< Dr. Steven Chu Talks on Sustainable Energy Policy at KAIST >
Nobel Laureate in physics and former US Energy Secretary Steven Chu called for concerted efforts to develop a more sustainable energy policy and portfolio at a lecture held at KAIST and a forum in Seoul on November 23.
A policy with an energy mix including nuclear power and renewable energy could be ideal for retaining a stable energy supply given Korea’s very limited geographical conditions, Chu said during the Future Energy Forum in Seoul. He also held a lecture at KAIST’s Daejeon campus on “Climate Change, the Importance of Science and Policy in Achieving a Sustainable Future.”
He said that unlike the United States, Korea and Japan have geographical limitations for generating enough renewable energy. "Wind speeds of more than 10 meters per second would allow wind power generation, but, South Korea's southernmost wind speed in Jeju is less than 8 meters per second, and the amount of sunshine is lower than in the Middle East. It is ideal to combine renewable energy with nuclear power plants," he said.
Chu also stressed the role of science in achieving a sustainable future, citing many cases in foreign countries. For instance, Germany once decided to do away with nuclear power. However, their initial plan does not directly raise energy efficiency and the proportion of fossil fuels has led to an increase in the environmental issue of fine particular matter as well as carbon dioxide emission increases.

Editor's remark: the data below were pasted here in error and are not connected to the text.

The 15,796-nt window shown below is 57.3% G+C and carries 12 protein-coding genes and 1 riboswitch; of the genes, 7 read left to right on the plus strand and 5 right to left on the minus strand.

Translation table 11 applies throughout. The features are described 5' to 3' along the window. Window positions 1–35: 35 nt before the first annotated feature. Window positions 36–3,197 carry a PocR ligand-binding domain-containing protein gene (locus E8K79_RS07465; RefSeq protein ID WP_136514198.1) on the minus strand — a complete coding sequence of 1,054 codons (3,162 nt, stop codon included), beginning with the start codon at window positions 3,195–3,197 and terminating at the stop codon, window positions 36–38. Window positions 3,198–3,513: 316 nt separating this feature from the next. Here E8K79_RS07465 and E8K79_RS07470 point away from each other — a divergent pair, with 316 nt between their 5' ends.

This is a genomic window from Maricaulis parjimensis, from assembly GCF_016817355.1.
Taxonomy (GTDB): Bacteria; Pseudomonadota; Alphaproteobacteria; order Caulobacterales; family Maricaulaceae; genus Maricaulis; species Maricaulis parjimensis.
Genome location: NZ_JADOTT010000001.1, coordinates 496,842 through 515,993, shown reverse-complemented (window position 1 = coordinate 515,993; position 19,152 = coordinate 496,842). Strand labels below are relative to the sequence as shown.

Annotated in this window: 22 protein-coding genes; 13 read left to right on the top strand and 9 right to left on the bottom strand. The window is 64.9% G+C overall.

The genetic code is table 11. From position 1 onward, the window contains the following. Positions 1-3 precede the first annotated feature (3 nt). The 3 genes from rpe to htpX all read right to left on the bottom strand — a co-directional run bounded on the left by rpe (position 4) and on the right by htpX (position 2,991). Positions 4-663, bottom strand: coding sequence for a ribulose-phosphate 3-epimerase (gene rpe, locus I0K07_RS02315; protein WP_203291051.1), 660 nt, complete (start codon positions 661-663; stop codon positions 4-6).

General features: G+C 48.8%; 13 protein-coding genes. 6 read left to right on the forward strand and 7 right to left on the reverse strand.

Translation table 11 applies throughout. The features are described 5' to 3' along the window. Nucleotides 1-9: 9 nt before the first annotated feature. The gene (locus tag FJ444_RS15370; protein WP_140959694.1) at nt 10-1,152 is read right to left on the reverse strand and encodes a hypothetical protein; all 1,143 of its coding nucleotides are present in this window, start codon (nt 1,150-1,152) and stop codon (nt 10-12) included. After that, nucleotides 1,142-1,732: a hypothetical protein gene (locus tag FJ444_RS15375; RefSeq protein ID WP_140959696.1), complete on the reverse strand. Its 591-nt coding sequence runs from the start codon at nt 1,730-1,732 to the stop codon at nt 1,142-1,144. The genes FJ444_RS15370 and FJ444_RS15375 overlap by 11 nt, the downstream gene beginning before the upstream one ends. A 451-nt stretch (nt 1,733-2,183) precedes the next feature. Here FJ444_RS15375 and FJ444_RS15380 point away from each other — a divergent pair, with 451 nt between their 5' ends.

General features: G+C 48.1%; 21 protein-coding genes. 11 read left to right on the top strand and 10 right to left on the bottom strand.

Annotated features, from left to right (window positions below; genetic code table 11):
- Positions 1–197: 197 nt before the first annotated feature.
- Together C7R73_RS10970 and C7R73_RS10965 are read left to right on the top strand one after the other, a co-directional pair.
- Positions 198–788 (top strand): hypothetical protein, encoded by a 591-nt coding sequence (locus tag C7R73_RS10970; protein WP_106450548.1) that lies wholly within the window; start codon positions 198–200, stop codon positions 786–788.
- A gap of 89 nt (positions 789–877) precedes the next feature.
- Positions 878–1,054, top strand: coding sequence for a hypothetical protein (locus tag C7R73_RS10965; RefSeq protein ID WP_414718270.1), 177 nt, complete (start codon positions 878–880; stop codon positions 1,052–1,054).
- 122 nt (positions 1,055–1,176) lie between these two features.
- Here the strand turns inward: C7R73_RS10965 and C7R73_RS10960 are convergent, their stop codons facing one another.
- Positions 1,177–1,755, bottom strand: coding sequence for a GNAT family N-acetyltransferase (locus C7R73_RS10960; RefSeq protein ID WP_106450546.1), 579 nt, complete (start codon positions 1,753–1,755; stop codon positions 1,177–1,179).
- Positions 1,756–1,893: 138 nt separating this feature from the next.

He said that in the long term, renewable energy will emerge as major alternative resources, stressing the role of science in achieving a sustainable future. Without this alternative, we will eventually burn more fossil fuels and pollute the air.
Chu also said that nuclear waste and safe plant operation will be a big concern, but it is technologically viable since Korea has already proven its prowess in nuclear power plant building and safety technology.
Chu added, "Research in chemical energy storage through novel electrochemistry may lead to solutions, but for the next half century we will need additional energy-on-demand and carbon-free sources of energy from proven technologies."
"While science, innovation and technology will no doubt lead to better solutions, sound government policies are needed to advance the transition to carbon-free energy needed to achieve a more sustainable world," he said.
After serving as the US Secretary of Energy for four years from 2009 to 2013, Professor Chu returned to Stanford University, and currently holds a position of the William R. Kenan, Jr. Professor of Physics as well as Professor in the Department of Molecular and Cellular Physiology.
Professor Chu is known for his research at Bell Labs and Stanford University regarding the cooling and trapping of atoms with laser light, for which he won the Nobel Prize in Physics in 1997.
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